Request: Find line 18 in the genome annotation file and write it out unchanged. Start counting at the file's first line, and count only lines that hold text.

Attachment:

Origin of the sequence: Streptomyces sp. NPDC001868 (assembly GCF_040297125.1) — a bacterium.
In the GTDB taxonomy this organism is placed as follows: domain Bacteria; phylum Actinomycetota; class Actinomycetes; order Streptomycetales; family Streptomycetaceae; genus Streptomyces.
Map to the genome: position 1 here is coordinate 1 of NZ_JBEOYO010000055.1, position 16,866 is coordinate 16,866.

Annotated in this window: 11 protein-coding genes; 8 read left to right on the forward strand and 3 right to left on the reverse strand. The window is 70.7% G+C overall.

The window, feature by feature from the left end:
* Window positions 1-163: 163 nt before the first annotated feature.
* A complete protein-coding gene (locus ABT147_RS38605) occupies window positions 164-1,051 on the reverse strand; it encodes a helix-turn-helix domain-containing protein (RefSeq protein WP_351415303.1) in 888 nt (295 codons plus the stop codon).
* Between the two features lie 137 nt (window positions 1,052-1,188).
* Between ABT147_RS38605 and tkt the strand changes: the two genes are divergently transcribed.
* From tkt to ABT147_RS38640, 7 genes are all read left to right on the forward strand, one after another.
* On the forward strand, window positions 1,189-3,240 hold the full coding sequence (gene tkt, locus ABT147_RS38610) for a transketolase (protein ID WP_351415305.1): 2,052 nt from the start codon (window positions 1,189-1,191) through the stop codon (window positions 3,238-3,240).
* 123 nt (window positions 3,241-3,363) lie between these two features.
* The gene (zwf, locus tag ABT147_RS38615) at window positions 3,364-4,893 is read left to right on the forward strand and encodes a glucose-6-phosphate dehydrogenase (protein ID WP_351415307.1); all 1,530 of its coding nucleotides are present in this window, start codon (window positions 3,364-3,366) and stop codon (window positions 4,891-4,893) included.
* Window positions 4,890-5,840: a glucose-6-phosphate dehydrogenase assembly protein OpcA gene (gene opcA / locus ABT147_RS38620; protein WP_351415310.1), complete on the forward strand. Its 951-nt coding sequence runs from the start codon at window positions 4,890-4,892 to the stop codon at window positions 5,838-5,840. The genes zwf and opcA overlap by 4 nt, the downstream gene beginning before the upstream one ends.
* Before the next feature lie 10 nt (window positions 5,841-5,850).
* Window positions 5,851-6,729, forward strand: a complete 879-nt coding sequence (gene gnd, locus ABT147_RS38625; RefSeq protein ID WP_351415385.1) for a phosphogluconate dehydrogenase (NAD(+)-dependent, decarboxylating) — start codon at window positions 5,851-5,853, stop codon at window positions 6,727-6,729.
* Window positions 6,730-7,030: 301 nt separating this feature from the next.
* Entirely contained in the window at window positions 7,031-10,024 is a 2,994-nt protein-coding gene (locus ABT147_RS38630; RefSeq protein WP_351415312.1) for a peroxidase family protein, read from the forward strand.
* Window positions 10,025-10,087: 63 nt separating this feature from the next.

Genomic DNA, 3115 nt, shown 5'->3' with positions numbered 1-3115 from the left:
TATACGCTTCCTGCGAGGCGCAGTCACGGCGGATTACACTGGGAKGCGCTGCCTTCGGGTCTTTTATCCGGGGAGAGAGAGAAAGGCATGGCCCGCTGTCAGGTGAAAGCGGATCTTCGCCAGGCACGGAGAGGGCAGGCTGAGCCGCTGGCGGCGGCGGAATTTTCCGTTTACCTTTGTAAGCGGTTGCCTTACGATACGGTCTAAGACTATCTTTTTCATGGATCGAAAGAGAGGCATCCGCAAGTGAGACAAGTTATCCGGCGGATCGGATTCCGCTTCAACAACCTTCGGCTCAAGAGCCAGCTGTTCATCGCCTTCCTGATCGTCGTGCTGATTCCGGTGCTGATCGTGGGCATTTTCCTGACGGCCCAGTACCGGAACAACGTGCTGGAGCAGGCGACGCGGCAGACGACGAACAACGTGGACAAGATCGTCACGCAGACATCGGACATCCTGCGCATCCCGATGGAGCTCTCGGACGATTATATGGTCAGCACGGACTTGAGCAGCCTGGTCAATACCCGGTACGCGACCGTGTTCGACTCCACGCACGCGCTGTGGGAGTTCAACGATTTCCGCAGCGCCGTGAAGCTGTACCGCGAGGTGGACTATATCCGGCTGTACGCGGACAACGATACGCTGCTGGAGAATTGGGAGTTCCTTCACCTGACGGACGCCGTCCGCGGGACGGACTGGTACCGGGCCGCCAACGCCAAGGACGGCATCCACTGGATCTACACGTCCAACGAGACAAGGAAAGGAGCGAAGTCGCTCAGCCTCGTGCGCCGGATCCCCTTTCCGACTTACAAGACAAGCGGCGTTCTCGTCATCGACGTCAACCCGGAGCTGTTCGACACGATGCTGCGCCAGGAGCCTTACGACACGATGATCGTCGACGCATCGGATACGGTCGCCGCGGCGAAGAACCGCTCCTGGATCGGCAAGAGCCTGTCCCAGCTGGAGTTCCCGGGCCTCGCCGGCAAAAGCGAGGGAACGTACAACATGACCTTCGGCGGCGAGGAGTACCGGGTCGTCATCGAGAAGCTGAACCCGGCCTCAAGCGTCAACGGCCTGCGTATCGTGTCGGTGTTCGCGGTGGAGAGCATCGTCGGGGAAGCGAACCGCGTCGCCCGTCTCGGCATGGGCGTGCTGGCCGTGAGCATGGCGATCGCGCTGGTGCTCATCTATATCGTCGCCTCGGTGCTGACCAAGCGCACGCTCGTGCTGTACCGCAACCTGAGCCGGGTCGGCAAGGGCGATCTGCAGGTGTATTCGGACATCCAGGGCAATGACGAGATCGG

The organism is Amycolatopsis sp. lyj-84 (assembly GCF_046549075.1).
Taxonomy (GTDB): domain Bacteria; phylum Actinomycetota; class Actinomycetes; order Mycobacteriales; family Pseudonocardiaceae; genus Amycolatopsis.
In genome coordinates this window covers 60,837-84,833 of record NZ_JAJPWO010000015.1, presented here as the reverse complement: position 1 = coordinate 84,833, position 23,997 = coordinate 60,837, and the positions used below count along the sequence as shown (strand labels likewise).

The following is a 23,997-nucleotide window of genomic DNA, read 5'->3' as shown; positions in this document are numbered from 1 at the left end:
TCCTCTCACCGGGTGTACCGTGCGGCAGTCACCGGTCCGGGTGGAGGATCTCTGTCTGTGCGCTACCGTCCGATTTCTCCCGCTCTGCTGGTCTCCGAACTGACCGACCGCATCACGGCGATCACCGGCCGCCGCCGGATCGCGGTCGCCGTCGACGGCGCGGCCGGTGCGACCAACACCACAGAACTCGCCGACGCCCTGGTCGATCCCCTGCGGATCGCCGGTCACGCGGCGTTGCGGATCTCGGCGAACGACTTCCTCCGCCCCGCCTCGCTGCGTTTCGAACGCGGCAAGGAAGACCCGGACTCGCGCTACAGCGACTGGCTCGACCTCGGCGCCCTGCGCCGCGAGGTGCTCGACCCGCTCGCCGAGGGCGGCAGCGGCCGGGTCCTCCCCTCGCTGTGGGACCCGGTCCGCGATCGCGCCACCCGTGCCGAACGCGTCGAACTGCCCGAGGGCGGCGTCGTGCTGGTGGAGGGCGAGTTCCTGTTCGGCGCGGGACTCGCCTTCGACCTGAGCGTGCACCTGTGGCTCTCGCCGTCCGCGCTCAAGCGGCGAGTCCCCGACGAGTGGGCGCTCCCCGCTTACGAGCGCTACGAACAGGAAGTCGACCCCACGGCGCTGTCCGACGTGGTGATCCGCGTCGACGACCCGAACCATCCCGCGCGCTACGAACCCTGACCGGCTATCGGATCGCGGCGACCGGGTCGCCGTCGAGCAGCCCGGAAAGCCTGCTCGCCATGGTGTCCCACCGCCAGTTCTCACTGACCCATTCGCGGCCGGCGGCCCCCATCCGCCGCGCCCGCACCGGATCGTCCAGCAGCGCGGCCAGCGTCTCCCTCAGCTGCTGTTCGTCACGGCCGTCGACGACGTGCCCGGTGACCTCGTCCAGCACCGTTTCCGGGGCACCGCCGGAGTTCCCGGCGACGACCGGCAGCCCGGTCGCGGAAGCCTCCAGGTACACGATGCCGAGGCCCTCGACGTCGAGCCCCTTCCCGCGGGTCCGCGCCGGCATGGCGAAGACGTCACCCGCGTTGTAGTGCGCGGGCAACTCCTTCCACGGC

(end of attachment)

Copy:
* Entirely contained in the window at window positions 7,031-10,024 is a 2,994-nt protein-coding gene (locus ABT147_RS38630; RefSeq protein WP_351415312.1) for a peroxidase family protein, read from the forward strand.